A Time of Transition: U.S. Impact on Reform in a Changing Middle East
The Project on Middle East Democracy (POMED) and the Institute for Middle East Studies at George Washington University’s Elliott School on September 22, 2008 hosted a discussion which focused on how the changing dynamics of reform in the region affect efforts at democracy promotion and U.S. policy. Andrew Albertson, POMED’s Executive Director, moderated the discussion.
Saad Eddin Ibrahim, Founder, Ibn Khaldun Center for Development Studies, Cairo
Marc Lynch, Associate Professor of Political Science and International Affairs, George Washington University; author, Voices of the New Arab Public
Saad Eddin Ibrahim began by discussing why the U.S. should care about events and policy in the Middle East. He said the region, with 6% of the world population, is responsible for 40% of world’s armed violence in the last fifty years. In that period the U.S. has been involved in armed intervention ten times in the region. He said that even beyond the innumerable geopolitical considerations, the Middle East matters because Americans fight and die there. Saad then noted the very low U.S. approval rating in the region. He said this was not always the case historically, and mentioned some high points of U.S. diplomacy, including Wilson’s call to selfdetermination, U.S. support for the peace process, and its consistent example as a beacon of progress, freedom, and opportunity.
He said people in the region believe democracy must come from within; and while it cannot be exported or imported, it can be supported. As models for U.S. policy, he cited the Marshall Plan and the 1975 Helsinki Accord. Saad stressed that aid conditionality does work, and is desperately needed. He said the U.S. should not merely provide regimes with guns and tanks, or support for friendly tyrants. Conditionality will allow the U.S. to act in accord with its traditions and ideals, and to reclaim the moral high ground lost in the last eight years. Saad noted that the people of the region are eager to join in the recent worldwide wave of democratization. He said there is no cultural or religious explanation for the dearth of democracy; the people of the region deserve self-rule, and the U.S. must help by imposing Helsinki-like conditions on its aid.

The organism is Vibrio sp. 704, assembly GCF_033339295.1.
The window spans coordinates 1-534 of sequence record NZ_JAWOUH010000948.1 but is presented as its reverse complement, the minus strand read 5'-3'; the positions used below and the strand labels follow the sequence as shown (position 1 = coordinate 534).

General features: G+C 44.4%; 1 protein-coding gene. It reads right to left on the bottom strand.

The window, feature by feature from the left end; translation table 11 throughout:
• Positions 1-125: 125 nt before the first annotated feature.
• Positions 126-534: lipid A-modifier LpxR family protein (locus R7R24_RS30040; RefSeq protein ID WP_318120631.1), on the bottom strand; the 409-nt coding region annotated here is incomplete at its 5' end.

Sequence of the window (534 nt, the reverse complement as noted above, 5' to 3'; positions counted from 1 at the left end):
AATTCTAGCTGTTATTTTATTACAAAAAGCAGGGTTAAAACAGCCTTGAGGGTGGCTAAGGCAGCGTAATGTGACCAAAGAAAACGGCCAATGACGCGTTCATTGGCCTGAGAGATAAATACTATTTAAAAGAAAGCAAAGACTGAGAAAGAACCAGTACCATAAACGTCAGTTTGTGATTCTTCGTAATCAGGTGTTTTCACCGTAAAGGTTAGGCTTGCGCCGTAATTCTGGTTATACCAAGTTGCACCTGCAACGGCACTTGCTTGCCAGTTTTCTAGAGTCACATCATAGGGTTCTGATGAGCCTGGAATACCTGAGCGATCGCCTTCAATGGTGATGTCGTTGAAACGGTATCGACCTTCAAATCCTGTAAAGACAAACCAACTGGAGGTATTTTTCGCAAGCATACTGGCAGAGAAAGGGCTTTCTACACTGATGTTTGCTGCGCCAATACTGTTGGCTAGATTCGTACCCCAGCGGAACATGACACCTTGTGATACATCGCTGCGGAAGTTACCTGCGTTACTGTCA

Marc Lynch agreed that despite low approval, only the U.S. has sufficient power and influence to facilitate democratic change in the region. In the wake of Islamist electoral successes in Egypt and Palestine, Lynch noted the major flaw in the U.S. approach under the Freedom Agenda. The U.S. goal was not to change the fundamentals of power in the region, but to use democratic instruments to stabilize and legitimize the regimes of our allies, and use the same instruments to undermine the regimes of our enemies.
He noted that the result is our allies are now less democratic and less legitimate than ever. Lynch said there is no conflict between U.S. values and interests. He stressed that democracy promotion is a U.S. national interest. It is untenable for the U.S. to align itself with deeply unpopular governments that repress human rights, civil society, and political participation. He said that anti-Americanism is fueled most by feelings of American hypocrisy; the gap between U.S. rhetoric and action, the uneven application of its values, and the friends it chooses to keep in the region.